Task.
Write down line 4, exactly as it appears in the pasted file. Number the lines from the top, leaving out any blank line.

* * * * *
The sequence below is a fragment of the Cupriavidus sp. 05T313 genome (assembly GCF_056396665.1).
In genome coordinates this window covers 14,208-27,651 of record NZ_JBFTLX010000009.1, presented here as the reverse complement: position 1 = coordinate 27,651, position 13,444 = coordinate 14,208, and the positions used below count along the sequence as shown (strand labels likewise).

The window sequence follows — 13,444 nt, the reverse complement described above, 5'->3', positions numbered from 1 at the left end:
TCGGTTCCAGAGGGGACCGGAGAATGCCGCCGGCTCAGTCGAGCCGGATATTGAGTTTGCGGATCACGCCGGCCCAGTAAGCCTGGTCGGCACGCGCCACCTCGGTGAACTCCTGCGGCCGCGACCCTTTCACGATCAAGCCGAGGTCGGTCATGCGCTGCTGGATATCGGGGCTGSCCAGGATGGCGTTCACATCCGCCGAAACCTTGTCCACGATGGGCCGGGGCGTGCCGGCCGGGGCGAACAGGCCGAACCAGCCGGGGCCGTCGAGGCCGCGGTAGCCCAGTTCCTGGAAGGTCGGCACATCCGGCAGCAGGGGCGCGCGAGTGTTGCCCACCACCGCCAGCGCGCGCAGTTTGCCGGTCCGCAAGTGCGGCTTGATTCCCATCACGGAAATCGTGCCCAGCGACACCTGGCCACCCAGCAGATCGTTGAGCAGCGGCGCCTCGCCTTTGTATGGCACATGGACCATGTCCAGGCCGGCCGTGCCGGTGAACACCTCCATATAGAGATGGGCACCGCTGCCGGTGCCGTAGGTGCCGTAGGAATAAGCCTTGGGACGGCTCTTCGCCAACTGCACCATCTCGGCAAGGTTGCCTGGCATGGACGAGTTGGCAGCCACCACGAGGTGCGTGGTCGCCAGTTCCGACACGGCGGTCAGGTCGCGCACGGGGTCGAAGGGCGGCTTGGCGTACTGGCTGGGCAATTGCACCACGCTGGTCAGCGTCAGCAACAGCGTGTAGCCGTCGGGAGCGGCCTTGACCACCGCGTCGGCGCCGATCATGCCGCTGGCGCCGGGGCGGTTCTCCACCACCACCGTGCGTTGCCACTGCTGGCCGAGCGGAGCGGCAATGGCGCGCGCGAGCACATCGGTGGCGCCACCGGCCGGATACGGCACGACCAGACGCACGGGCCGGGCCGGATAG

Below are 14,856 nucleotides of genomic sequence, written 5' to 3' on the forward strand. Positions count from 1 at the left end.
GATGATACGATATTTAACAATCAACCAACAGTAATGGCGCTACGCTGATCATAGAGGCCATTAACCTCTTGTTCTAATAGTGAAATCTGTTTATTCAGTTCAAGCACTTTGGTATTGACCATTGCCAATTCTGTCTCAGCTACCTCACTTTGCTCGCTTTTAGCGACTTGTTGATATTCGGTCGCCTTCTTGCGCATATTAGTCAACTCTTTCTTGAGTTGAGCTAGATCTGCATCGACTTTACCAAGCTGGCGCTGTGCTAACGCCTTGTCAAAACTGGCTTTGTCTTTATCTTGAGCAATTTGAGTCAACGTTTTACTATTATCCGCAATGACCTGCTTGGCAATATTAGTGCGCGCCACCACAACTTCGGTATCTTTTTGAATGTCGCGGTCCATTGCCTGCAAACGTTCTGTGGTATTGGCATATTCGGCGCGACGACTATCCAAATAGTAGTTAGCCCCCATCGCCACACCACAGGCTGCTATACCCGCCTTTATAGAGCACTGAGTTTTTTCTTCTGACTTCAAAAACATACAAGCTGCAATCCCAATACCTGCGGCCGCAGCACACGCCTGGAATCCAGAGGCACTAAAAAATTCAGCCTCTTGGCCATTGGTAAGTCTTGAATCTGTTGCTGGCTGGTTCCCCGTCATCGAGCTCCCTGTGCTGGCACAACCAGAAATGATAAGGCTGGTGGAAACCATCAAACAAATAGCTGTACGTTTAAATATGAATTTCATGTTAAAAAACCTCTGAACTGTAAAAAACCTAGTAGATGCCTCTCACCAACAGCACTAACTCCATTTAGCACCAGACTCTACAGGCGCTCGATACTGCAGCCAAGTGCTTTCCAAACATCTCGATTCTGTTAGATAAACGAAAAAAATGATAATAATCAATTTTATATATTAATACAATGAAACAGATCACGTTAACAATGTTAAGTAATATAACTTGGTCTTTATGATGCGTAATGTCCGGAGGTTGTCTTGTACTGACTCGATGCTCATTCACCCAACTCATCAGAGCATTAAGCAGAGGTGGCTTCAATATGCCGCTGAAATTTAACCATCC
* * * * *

TCGGTTCCAGAGGGGACCGGAGAATGCCGCCGGCTCAGTCGAGCCGGATATTGAGTTTGCGGATCACGCCGGCCCAGTAAGCCTGGTCGGCACGCGCCACCTCGGTGAACTCCTGCGGCCGCGACCCTTTCACGATCAAGCCGAGGTCGGTCATGCGCTGCTGGATATCGGGGCTGSCCAGGATGGCGTTCACATCCGCCGAAACCTTGTCCACGATGGGCCGGGGCGTGCCGGCCGGGGCGAACAGGCCGAACCAGCCGGGGCCGTCGAGGCCGCGGTAGCCCAGTTCCTGGAAGGTCGGCACATCCGGCAGCAGGGGCGCGCGAGTGTTGCCCACCACCGCCAGCGCGCGCAGTTTGCCGGTCCGCAAGTGCGGCTTGATTCCCATCACGGAAATCGTGCCCAGCGACACCTGGCCACCCAGCAGATCGTTGAGCAGCGGCGCCTCGCCTTTGTATGGCACATGGACCATGTCCAGGCCGGCCGTGCCGGTGAACACCTCCATATAGAGATGGGCACCGCTGCCGGTGCCGTAGGTGCCGTAGGAATAAGCCTTGGGACGGCTCTTCGCCAACTGCACCATCTCGGCAAGGTTGCCTGGCATGGACGAGTTGGCAGCCACCACGAGGTGCGTGGTCGCCAGTTCCGACACGGCGGTCAGGTCGCGCACGGGGTCGAAGGGCGGCTTGGCGTACTGGCTGGGCAATTGCACCACGCTGGTCAGCGTCAGCAACAGCGTGTAGCCGTCGGGAGCGGCCTTGACCACCGCGTCGGCGCCGATCATGCCGCTGGCGCCGGGGCGGTTCTCCACCACCACCGTGCGTTGCCACTGCTGGCCGAGCGGAGCGGCAATGGCGCGCGCGAGCACATCGGTGGCGCCACCGGCCGGATACGGCACGACCAGACGCACGGGCCGGGCCGGATAG